WASHINGTON Militants based in Pakistani safe havens are stepping up cross-border attacks in Afghanistan as security cooperation between the United States and Pakistan remains under severe strain, U.S. officials said.
On Tuesday, 16 people were reported killed after armed militants laid siege for hours to the American Embassy and NATO headquarters in Kabul, the Afghan capital.
The U.S. ambassador to Afghanistan, Ryan Crocker, attributed the attack to the Haqqani network, a group allied with al Qaeda and the Taliban based on the Pakistani side of the Afghan-Pakistan border.
U.S. officials said they believed the Haqqani network also carried out a truck bombing on Saturday at a NATO outpost in Afghanistan's Wardak province that killed four civilians and wounded 77 U.S. troops.
Defense Secretary Leon Panetta warned Pakistan on Wednesday the United States would "do everything we can" to defend U.S. forces from Pakistan-based militants staging attacks in Afghanistan.
"Time and again we've urged the Pakistanis to exercise their influence over these kinds of attacks from the Haqqanis. And we have made very little progress in that area," Panetta told reporters.
"I think the message they (the Pakistanis) need to know is: we're going to do everything we can to defend our forces," he added.
Several U.S. government officials said efforts by the United States and NATO to wipe out, or at least curb, militants in Afghanistan were unlikely to succeed as long as groups like the Haqqani network can operate with relative impunity from Pakistan's remote tribal areas.
But one U.S. official noted that just because small groups of Haqqani militants could mount attacks against high-profile targets in Kabul, a long way from their safe haven, did not mean the militants had free rein around the country.
"The Haqqanis are a significant threat to security in Afghanistan, but they're not exactly in a position to take over the country," the official said.
The network's suspected hide-outs in Pakistan have become major targets for CIA drone strikes. But U.S. counterterrorism officials said Pakistani officials had been pressuring the United States for nearly a year to curb its clandestine operations inside Pakistan.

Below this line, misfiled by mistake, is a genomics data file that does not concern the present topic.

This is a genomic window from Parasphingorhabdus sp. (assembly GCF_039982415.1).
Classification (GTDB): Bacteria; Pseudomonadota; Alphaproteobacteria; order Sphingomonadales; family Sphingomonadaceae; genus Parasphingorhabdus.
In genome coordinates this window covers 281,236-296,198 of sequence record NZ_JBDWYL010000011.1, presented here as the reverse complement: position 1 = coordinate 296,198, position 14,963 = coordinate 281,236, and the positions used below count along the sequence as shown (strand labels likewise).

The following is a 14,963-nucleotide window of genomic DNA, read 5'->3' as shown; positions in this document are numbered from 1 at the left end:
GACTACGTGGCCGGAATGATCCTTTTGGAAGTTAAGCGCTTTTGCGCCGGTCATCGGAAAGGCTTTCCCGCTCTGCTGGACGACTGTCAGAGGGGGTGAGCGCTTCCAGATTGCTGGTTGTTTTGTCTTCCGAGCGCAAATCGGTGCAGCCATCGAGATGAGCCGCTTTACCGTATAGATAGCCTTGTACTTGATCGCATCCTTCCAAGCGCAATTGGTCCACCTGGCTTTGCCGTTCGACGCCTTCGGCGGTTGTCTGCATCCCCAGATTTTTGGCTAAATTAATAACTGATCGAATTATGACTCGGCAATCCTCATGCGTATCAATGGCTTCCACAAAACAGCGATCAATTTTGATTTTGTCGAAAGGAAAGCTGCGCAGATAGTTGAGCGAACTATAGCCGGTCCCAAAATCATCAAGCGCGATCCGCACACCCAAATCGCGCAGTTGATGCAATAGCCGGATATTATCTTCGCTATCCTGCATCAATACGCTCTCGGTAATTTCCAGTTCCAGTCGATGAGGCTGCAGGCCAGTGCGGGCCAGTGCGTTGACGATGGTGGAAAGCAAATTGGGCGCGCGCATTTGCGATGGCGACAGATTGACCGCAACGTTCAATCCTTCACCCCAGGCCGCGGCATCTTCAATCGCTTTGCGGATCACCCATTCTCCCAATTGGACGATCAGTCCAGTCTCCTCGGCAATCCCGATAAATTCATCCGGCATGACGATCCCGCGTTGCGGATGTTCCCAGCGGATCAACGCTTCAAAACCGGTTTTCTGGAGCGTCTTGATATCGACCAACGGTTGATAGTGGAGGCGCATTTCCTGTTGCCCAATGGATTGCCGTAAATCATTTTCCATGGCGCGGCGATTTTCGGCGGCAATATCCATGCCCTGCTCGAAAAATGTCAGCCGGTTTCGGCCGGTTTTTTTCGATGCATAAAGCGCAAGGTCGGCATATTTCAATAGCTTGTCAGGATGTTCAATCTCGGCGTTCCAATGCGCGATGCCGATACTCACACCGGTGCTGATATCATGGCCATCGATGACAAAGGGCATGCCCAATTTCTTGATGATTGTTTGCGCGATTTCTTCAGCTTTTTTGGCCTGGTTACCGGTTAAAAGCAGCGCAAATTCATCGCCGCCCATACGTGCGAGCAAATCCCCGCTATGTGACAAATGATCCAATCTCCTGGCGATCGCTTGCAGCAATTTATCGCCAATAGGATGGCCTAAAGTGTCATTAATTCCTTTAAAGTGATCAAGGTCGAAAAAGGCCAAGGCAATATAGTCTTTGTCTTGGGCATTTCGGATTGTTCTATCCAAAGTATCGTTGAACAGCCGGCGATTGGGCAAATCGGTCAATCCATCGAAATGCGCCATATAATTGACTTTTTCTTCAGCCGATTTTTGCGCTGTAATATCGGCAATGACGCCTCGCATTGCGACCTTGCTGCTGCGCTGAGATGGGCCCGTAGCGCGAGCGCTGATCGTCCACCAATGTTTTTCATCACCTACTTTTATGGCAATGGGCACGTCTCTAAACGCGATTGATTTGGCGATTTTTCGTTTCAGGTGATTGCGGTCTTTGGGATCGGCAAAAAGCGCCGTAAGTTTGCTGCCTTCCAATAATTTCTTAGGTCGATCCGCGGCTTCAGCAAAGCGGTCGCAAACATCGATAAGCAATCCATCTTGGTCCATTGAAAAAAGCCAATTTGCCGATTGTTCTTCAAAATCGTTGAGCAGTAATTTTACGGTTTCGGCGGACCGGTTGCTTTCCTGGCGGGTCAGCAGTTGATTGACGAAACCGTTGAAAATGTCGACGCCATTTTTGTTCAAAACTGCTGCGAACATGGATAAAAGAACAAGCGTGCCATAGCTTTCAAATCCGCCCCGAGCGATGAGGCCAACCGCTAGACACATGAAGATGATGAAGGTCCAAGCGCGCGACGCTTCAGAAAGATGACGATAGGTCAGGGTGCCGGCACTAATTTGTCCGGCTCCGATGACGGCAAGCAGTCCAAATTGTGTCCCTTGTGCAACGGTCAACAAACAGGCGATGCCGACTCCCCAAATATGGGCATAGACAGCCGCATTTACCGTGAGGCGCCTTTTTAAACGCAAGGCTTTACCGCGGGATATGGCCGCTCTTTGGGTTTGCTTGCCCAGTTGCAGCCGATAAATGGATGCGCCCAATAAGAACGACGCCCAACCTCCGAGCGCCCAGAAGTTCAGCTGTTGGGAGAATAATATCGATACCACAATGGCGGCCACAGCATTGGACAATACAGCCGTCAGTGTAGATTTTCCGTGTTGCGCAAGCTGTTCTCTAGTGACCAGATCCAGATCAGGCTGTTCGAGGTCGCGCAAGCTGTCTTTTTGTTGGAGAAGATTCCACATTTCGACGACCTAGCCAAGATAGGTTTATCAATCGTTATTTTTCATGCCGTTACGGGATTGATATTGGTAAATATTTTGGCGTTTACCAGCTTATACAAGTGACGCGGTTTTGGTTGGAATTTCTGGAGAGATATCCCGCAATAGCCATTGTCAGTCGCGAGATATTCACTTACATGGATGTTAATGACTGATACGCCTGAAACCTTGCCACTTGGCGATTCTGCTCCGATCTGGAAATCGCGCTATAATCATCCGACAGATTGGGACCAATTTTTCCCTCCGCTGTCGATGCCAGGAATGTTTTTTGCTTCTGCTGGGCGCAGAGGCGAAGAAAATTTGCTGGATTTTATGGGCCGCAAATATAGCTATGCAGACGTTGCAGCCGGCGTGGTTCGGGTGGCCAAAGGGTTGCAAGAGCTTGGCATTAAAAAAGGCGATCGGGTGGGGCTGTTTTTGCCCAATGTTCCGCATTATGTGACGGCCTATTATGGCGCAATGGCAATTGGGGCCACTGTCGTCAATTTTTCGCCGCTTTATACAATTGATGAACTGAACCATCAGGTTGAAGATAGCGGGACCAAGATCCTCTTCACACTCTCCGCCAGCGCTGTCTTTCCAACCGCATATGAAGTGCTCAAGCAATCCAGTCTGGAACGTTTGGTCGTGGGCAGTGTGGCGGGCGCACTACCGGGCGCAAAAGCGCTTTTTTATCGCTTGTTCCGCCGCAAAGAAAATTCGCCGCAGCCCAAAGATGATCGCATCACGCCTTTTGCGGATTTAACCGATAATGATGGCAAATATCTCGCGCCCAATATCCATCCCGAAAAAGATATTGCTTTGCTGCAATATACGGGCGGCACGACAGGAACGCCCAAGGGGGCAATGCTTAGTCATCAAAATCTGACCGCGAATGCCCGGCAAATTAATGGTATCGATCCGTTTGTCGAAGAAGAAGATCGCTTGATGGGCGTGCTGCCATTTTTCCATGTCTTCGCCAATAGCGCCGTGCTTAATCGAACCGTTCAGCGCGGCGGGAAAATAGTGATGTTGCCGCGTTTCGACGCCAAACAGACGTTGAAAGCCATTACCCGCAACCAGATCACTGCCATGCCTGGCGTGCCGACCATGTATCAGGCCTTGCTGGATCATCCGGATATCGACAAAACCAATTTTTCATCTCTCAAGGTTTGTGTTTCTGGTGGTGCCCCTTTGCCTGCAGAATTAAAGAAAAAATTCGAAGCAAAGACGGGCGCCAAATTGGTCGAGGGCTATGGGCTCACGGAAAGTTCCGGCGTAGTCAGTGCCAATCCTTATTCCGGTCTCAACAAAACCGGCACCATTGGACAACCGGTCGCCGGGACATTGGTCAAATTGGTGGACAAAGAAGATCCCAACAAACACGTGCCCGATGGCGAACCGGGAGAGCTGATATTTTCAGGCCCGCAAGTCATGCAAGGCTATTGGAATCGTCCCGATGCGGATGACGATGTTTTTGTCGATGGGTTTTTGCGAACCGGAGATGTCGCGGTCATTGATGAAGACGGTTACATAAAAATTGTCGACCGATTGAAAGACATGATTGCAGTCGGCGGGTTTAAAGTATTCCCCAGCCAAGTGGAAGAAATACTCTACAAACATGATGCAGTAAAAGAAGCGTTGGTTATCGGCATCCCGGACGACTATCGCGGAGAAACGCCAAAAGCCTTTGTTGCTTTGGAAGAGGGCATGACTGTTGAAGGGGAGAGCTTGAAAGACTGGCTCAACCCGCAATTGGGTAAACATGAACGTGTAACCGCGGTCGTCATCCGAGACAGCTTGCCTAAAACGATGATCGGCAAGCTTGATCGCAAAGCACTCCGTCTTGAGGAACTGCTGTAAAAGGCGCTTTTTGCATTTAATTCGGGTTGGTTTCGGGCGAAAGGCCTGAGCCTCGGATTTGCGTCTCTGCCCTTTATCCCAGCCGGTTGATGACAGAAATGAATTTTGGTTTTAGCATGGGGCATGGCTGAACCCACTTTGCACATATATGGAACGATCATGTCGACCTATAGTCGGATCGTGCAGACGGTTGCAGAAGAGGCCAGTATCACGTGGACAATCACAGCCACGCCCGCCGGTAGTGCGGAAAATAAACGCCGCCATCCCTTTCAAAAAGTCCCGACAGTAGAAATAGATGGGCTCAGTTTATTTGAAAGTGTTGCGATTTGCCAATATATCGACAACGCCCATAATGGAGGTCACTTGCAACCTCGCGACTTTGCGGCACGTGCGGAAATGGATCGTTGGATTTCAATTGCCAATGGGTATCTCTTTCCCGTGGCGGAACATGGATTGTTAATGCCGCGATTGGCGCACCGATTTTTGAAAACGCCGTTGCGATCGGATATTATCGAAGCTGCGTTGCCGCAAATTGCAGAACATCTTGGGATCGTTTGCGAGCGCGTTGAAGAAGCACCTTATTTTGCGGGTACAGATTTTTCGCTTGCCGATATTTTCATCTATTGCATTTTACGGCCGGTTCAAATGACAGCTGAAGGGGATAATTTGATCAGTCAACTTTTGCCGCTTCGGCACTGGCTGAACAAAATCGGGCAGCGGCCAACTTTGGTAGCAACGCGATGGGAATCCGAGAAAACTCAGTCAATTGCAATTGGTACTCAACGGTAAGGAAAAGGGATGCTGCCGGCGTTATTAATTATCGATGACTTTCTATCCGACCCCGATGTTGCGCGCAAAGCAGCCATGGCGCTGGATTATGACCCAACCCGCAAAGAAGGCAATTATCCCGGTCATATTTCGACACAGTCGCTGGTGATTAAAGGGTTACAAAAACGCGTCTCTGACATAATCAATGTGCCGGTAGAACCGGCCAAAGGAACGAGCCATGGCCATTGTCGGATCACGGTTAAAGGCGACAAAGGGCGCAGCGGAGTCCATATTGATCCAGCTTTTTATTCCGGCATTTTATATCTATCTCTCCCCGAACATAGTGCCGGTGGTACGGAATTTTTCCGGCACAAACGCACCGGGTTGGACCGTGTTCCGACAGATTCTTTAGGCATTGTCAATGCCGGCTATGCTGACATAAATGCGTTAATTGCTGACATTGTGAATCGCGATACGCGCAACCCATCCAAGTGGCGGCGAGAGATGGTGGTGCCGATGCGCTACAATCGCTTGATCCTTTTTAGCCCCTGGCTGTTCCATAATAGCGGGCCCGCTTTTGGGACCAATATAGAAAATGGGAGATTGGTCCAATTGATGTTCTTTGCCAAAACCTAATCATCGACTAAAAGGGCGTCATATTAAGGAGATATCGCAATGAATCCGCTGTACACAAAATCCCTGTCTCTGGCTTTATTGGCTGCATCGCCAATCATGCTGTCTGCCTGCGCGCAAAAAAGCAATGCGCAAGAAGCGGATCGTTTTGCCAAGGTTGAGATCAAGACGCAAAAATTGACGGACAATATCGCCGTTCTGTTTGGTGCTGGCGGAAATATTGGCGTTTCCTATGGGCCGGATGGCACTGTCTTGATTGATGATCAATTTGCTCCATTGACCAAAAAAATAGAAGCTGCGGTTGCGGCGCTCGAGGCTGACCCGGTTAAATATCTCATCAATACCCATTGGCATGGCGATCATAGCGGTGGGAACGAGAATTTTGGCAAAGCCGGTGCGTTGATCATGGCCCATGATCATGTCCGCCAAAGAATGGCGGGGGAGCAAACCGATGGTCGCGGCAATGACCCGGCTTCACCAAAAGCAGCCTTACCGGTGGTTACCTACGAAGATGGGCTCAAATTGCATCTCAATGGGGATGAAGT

The recent arrest, in a Pakistan-U.S. operation, of an al Qaeda leader known as Younis al Mauretani, marked a respite from tensions between the two countries. But one U.S. national security official said al Mauretani's arrest was the only positive recent development in an otherwise bleak counterterrorism relationship.
"The bilateral relationship is still in deep trouble but the atmospherics are a bit better," said Bruce Riedel, a former CIA analyst who has advised the Obama administration on policy in the region. "Name calling has largely ended for now."
There has been "some cooperation on interrogation of al Mauretani. But distrust has not gone away, nor has the fundamental difference in approach to terror," Riedel said.
A current U.S. official was more upbeat, saying, "Clearly the relationship is complicated, yet both sides still find ways to get things done together against a common enemy -- al Qaeda and their extremist allies."
Relations between the CIA and Pakistan's principal spy agency, the Inter Services Intelligence directorate, have been in a slump for months.
First, the CIA station chief in Islamabad had to leave Pakistan after his name was leaked to local media late last year. Ties deteriorated further when CIA contractor Raymond Davis was detained by Pakistani authorities after he was charged with killing two men who he said tried to rob him. Davis was later released.
Then in May, a U.S. commando team killed al Qaeda chief Osama bin Laden at a Pakistani hide-out without notifying local authorities in advance.
In the wake of those incidents, Pakistani authorities expelled at least 100 U.S. military personnel who had been training Pakistani counterterrorism forces. Pakistani authorities also began refusing new entry visas for U.S. personnel, including CIA officers.
Some American operatives already in Pakistan have been asked to extend their tours of duty so operations are not cut back drastically, officials said, but that risks straining their morale and endurance.